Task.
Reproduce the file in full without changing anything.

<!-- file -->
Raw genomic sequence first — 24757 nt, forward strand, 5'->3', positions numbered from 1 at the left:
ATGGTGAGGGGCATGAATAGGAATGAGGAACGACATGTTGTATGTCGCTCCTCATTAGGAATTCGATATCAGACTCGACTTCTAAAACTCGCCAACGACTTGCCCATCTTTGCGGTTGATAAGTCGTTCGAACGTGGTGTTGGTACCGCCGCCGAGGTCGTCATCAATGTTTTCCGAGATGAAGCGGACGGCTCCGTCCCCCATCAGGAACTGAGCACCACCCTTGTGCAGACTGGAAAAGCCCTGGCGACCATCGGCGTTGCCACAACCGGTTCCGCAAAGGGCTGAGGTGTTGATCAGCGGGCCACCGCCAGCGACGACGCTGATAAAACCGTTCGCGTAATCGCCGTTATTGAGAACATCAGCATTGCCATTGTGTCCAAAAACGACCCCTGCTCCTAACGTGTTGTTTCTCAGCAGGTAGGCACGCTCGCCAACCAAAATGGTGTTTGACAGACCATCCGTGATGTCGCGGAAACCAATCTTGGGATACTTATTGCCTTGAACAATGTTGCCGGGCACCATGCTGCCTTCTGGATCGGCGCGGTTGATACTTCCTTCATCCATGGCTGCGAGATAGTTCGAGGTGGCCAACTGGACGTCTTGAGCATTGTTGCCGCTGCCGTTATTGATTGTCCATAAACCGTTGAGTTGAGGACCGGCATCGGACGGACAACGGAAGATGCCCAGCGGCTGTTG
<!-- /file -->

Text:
Raw genomic sequence first — 24757 nt, forward strand, 5'->3', positions numbered from 1 at the left:
ATGGTGAGGGGCATGAATAGGAATGAGGAACGACATGTTGTATGTCGCTCCTCATTAGGAATTCGATATCAGACTCGACTTCTAAAACTCGCCAACGACTTGCCCATCTTTGCGGTTGATAAGTCGTTCGAACGTGGTGTTGGTACCGCCGCCGAGGTCGTCATCAATGTTTTCCGAGATGAAGCGGACGGCTCCGTCCCCCATCAGGAACTGAGCACCACCCTTGTGCAGACTGGAAAAGCCCTGGCGACCATCGGCGTTGCCACAACCGGTTCCGCAAAGGGCTGAGGTGTTGATCAGCGGGCCACCGCCAGCGACGACGCTGATAAAACCGTTCGCGTAATCGCCGTTATTGAGAACATCAGCATTGCCATTGTGTCCAAAAACGACCCCTGCTCCTAACGTGTTGTTTCTCAGCAGGTAGGCACGCTCGCCAACCAAAATGGTGTTTGACAGACCATCCGTGATGTCGCGGAAACCAATCTTGGGATACTTATTGCCTTGAACAATGTTGCCGGGCACCATGCTGCCTTCTGGATCGGCGCGGTTGATACTTCCTTCATCCATGGCTGCGAGATAGTTCGAGGTGGCCAACTGGACGTCTTGAGCATTGTTGCCGCTGCCGTTATTGATTGTCCATAAACCGTTGAGTTGAGGACCGGCATCGGACGGACAACGGAAGATGCCCAGCGGCTGTTG